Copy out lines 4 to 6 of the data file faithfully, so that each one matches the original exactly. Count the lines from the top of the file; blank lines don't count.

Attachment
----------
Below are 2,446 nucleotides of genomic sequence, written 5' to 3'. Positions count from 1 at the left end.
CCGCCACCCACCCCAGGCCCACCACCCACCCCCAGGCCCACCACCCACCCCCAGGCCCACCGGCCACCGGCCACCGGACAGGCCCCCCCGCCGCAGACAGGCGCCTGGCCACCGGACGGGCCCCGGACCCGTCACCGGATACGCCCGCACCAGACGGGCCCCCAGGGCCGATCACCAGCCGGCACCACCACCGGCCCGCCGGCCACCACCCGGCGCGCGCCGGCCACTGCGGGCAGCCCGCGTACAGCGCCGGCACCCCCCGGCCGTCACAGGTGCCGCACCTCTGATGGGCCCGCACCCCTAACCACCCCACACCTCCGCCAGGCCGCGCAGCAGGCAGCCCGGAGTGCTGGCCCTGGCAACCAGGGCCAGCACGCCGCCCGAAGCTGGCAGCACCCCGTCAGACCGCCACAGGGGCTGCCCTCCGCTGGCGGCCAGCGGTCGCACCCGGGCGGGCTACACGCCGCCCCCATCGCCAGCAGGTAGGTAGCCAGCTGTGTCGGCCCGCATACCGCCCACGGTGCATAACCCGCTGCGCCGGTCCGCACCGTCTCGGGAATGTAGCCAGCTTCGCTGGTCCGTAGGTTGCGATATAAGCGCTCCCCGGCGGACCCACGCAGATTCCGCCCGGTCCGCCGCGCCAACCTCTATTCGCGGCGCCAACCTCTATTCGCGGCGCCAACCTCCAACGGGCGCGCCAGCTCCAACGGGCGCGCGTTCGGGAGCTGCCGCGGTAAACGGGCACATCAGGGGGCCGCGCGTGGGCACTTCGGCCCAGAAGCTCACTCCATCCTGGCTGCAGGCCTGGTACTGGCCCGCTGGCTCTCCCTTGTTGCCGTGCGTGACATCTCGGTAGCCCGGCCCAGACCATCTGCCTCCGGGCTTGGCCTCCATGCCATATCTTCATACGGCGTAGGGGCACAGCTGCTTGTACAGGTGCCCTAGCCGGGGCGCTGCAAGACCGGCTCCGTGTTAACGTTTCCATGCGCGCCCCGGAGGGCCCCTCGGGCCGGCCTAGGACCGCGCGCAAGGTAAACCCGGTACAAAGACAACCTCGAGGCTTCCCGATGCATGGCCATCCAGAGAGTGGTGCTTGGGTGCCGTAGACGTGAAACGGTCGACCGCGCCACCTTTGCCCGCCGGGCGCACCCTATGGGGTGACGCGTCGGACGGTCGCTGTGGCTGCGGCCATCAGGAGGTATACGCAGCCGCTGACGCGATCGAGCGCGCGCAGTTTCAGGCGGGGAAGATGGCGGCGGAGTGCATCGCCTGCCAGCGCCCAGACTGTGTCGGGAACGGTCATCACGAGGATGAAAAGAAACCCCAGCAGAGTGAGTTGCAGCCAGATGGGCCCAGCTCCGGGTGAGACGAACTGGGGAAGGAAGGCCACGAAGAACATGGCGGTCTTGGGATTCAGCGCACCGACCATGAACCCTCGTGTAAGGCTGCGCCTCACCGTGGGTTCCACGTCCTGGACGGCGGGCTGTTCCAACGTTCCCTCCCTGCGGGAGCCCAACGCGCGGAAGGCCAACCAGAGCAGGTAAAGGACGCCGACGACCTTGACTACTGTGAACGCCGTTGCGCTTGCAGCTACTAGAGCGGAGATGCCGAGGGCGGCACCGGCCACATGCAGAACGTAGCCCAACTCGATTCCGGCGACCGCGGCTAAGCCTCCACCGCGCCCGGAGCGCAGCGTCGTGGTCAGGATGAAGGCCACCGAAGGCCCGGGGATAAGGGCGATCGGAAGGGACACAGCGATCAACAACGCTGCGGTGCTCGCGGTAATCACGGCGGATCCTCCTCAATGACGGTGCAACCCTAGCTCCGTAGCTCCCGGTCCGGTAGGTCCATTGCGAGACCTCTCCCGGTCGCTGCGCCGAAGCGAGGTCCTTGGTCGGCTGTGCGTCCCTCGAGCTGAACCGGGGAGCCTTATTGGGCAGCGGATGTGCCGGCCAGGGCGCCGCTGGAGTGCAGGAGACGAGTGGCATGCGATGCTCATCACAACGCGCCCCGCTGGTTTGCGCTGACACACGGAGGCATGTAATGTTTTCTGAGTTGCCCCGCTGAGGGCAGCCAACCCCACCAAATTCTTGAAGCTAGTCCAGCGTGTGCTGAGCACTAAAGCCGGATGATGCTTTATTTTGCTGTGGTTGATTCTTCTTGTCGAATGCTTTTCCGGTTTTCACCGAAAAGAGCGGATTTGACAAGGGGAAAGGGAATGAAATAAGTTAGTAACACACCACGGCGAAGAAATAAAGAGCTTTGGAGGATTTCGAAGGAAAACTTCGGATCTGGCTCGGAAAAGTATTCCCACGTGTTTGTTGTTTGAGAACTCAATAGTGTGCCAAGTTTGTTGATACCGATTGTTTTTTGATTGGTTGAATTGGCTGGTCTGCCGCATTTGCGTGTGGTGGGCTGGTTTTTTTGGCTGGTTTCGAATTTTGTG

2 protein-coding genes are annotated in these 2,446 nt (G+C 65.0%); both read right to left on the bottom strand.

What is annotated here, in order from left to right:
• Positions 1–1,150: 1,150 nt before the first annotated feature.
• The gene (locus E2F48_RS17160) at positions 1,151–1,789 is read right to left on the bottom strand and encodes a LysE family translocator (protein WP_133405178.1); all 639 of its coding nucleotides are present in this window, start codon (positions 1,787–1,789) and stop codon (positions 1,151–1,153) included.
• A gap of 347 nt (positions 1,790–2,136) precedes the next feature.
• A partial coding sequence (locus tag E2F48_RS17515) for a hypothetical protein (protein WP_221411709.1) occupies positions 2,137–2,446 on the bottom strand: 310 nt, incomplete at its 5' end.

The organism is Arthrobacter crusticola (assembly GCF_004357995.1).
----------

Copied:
What is annotated here, in order from left to right:
• Positions 1–1,150: 1,150 nt before the first annotated feature.
• The gene (locus E2F48_RS17160) at positions 1,151–1,789 is read right to left on the bottom strand and encodes a LysE family translocator (protein WP_133405178.1); all 639 of its coding nucleotides are present in this window, start codon (positions 1,787–1,789) and stop codon (positions 1,151–1,153) included.